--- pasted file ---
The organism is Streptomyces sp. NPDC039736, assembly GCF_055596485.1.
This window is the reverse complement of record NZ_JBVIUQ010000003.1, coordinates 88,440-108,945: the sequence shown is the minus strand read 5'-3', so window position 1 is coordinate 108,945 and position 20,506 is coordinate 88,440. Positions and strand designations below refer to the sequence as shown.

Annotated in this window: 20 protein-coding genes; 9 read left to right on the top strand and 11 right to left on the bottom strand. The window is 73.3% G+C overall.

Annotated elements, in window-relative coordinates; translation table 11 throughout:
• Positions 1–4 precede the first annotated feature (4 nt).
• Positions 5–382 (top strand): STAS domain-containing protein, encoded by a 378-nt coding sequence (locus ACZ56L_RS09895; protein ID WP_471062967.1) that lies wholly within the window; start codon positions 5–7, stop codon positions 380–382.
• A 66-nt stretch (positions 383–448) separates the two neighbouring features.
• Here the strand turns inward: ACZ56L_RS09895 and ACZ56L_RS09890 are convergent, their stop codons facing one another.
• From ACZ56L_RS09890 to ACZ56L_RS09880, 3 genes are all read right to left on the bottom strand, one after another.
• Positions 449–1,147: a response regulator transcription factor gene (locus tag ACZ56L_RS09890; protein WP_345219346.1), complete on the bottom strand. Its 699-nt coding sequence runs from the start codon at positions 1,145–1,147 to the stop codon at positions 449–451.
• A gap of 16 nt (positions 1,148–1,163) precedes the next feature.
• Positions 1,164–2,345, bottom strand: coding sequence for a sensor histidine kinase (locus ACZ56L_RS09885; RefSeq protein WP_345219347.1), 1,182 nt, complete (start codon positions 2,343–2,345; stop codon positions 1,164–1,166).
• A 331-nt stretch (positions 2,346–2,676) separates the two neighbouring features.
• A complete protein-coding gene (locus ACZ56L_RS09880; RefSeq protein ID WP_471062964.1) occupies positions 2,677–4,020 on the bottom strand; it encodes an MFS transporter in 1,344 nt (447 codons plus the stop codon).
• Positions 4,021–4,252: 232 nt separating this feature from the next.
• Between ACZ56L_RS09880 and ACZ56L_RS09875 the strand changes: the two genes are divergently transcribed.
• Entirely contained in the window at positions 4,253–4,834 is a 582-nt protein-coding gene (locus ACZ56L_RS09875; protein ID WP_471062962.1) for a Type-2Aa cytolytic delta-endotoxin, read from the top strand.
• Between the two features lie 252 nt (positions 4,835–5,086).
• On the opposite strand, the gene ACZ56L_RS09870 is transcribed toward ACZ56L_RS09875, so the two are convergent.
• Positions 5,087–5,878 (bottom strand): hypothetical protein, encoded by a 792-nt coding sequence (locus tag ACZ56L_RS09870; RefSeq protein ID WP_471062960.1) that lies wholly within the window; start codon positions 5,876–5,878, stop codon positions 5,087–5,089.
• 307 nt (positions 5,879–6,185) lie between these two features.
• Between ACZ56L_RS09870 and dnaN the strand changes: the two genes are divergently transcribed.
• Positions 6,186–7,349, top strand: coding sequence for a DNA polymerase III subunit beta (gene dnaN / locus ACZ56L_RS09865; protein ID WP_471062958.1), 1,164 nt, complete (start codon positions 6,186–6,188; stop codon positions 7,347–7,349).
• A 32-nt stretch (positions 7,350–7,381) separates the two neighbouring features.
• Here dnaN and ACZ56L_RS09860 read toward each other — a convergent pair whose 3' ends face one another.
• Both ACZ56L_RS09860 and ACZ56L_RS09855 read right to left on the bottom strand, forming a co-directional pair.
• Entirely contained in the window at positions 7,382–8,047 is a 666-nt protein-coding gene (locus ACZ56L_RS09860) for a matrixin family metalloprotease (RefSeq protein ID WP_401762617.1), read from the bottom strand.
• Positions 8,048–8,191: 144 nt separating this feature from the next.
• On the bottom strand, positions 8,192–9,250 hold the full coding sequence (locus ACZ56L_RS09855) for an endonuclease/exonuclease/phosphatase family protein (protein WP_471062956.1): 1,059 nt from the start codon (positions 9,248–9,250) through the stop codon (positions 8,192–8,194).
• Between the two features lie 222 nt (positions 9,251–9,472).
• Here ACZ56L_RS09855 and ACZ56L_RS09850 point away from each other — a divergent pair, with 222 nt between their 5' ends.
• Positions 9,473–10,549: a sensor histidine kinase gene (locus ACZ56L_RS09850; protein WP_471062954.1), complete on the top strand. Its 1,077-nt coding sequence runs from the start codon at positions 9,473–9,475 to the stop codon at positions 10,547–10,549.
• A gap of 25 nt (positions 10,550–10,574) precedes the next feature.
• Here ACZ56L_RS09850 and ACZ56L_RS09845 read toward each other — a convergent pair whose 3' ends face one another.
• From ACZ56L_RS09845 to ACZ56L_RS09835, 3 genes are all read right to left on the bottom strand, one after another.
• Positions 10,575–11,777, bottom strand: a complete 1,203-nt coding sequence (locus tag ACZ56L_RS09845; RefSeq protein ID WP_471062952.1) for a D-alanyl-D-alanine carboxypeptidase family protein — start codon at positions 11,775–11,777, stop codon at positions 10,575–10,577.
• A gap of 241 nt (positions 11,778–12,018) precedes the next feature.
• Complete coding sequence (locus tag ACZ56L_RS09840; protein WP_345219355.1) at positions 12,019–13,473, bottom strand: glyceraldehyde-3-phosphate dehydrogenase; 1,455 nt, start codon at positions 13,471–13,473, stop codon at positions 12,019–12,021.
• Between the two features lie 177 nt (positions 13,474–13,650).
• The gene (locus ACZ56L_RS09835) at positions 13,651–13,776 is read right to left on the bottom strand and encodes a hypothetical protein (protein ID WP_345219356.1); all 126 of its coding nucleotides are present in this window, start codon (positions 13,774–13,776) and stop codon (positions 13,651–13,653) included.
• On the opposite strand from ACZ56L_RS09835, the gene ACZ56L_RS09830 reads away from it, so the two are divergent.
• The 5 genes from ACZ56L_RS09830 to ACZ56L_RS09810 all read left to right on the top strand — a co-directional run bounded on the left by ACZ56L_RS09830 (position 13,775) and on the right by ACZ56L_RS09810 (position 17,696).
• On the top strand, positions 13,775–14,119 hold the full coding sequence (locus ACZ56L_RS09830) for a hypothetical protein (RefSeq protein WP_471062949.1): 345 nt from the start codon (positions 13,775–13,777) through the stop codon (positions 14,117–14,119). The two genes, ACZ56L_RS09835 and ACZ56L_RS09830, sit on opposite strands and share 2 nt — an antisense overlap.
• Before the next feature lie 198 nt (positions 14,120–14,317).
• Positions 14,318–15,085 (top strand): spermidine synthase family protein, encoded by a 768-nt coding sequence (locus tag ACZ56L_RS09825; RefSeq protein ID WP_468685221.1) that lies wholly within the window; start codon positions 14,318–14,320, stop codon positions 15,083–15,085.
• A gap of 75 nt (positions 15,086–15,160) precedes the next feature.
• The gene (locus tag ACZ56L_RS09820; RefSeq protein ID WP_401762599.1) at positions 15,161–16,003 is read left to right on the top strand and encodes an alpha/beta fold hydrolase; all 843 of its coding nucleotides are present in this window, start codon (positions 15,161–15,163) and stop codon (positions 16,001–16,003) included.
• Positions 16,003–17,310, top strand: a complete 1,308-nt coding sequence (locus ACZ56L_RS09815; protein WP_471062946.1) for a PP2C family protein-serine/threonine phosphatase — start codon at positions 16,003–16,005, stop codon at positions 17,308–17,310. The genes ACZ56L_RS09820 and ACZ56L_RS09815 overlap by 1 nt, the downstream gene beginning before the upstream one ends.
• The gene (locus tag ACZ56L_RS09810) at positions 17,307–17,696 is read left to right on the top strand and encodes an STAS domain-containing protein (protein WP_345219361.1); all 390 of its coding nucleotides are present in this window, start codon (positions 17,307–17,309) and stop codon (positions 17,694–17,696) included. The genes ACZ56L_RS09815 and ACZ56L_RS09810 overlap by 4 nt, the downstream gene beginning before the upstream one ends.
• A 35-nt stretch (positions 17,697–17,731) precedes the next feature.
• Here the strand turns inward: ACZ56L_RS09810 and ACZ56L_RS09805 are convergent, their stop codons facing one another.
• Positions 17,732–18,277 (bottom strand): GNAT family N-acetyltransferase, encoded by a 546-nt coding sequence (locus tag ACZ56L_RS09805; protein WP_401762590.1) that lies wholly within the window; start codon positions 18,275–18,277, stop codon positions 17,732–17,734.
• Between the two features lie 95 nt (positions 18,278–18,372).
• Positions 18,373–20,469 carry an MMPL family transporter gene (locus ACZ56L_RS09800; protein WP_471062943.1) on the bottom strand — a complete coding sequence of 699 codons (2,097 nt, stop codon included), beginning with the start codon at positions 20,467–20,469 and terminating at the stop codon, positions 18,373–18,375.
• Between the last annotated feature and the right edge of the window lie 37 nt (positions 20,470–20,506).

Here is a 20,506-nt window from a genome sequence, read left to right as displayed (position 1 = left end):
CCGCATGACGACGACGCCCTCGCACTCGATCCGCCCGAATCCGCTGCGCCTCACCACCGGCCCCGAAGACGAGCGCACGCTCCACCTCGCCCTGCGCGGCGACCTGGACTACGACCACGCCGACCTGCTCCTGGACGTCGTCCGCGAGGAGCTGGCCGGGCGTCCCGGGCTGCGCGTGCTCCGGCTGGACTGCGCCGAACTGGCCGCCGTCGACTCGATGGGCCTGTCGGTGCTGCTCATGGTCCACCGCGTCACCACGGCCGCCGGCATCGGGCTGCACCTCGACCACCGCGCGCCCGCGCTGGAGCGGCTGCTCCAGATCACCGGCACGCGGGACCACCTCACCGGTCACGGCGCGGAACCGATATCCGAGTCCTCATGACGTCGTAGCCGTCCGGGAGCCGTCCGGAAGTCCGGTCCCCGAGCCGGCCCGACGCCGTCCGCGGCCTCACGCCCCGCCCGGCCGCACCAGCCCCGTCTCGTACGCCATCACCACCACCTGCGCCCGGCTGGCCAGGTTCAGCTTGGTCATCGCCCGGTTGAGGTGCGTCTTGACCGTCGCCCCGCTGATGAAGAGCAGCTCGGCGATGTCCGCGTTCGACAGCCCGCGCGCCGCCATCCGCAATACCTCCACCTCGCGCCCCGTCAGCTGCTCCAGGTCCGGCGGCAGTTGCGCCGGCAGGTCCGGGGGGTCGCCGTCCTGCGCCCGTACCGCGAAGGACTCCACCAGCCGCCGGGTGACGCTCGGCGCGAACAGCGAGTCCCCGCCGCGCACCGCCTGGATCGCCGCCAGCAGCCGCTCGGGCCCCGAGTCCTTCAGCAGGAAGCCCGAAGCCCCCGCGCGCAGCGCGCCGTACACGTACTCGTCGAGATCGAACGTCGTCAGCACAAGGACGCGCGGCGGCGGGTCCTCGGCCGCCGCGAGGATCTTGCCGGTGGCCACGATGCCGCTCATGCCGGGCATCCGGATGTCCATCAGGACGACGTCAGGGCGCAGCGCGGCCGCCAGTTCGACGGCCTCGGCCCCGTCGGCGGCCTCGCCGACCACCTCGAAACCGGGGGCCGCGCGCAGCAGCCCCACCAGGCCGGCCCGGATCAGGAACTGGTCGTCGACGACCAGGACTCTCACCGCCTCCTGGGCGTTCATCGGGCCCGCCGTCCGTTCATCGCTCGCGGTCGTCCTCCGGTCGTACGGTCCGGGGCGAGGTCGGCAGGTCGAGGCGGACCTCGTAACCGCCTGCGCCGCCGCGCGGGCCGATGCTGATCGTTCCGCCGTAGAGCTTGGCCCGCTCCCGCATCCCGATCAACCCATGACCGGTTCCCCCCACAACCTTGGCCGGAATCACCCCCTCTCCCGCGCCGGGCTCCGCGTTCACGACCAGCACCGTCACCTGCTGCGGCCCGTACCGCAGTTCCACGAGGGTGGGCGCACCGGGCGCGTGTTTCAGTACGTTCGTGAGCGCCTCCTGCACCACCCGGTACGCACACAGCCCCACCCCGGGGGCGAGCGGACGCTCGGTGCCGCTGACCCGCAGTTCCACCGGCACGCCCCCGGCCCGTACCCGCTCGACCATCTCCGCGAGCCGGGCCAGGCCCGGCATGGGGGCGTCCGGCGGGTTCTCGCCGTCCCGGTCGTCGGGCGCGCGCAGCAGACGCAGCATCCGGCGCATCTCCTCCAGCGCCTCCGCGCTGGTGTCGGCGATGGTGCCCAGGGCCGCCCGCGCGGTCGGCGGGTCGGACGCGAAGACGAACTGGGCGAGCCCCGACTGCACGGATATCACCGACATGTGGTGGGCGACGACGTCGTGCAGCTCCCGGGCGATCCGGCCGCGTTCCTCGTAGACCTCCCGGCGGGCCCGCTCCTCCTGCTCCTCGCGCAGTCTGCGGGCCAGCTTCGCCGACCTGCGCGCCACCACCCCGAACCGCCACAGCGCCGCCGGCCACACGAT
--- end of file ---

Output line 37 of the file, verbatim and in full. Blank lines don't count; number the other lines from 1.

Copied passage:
• A gap of 241 nt (positions 11,778–12,018) precedes the next feature.